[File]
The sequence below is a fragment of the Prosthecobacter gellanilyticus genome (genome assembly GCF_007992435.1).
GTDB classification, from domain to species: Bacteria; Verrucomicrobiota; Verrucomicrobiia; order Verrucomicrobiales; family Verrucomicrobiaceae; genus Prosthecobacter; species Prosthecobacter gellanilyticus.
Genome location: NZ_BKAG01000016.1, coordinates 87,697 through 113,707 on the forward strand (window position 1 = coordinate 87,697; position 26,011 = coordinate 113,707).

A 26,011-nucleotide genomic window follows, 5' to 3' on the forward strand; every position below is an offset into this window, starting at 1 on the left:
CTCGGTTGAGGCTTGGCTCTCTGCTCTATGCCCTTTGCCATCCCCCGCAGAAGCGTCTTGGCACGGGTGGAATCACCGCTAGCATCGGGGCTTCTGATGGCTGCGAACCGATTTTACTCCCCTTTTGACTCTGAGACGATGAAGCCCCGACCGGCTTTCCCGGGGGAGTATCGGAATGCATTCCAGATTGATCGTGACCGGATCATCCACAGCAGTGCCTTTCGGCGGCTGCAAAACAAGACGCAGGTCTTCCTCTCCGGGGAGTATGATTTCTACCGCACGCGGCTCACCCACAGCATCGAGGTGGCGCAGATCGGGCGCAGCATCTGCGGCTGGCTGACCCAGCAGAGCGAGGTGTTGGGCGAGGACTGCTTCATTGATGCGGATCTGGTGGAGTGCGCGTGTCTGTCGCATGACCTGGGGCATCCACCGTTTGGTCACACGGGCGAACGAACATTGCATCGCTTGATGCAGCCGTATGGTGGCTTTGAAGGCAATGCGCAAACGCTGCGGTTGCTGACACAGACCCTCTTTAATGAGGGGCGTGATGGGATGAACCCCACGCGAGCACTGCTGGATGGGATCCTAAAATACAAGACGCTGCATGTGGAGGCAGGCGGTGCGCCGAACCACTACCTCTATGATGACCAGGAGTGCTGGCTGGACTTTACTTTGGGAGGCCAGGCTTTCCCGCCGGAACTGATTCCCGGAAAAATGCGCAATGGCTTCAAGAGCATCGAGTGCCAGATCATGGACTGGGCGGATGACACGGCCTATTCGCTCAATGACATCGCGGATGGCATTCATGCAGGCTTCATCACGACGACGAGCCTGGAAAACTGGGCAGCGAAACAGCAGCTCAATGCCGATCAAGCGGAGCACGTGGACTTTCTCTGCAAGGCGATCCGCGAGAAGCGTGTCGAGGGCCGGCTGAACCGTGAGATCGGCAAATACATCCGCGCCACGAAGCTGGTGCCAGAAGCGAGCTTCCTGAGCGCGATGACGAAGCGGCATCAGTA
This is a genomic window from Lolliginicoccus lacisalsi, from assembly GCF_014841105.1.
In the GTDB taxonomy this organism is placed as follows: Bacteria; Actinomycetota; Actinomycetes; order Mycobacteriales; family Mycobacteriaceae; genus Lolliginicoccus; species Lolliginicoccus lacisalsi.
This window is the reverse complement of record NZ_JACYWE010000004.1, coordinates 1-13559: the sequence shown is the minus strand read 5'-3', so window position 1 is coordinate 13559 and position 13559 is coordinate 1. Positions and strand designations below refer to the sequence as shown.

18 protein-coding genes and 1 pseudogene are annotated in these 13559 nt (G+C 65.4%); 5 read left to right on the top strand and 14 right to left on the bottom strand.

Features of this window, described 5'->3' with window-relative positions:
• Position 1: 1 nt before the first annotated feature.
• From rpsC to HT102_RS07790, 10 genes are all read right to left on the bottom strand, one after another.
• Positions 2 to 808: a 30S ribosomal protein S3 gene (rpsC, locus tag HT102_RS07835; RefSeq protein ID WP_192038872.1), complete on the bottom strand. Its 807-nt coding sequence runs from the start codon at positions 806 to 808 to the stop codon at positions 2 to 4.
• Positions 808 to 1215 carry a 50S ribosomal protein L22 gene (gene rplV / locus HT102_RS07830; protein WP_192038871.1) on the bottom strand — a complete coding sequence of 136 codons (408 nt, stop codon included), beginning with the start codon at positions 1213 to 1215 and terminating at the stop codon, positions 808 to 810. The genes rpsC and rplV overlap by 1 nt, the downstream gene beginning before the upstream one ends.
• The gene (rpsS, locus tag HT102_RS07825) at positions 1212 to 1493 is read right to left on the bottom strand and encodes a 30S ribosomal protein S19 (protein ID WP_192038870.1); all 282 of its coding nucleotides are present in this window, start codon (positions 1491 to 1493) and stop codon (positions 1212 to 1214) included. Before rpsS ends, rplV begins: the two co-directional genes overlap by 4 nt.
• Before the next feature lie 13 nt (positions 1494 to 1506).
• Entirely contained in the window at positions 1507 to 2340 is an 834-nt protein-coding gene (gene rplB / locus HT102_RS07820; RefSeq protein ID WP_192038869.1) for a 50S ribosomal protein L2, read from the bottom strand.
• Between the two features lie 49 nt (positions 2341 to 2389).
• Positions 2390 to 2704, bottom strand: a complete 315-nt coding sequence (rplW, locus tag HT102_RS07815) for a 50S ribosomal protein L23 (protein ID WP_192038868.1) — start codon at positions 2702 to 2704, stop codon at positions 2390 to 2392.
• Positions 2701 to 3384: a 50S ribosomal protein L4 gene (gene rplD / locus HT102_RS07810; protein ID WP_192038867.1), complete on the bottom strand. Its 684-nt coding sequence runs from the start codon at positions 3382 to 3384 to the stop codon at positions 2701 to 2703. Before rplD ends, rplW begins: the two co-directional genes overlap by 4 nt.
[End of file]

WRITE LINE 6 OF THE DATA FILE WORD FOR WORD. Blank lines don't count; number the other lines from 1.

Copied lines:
This is a genomic window from Lolliginicoccus lacisalsi, from assembly GCF_014841105.1.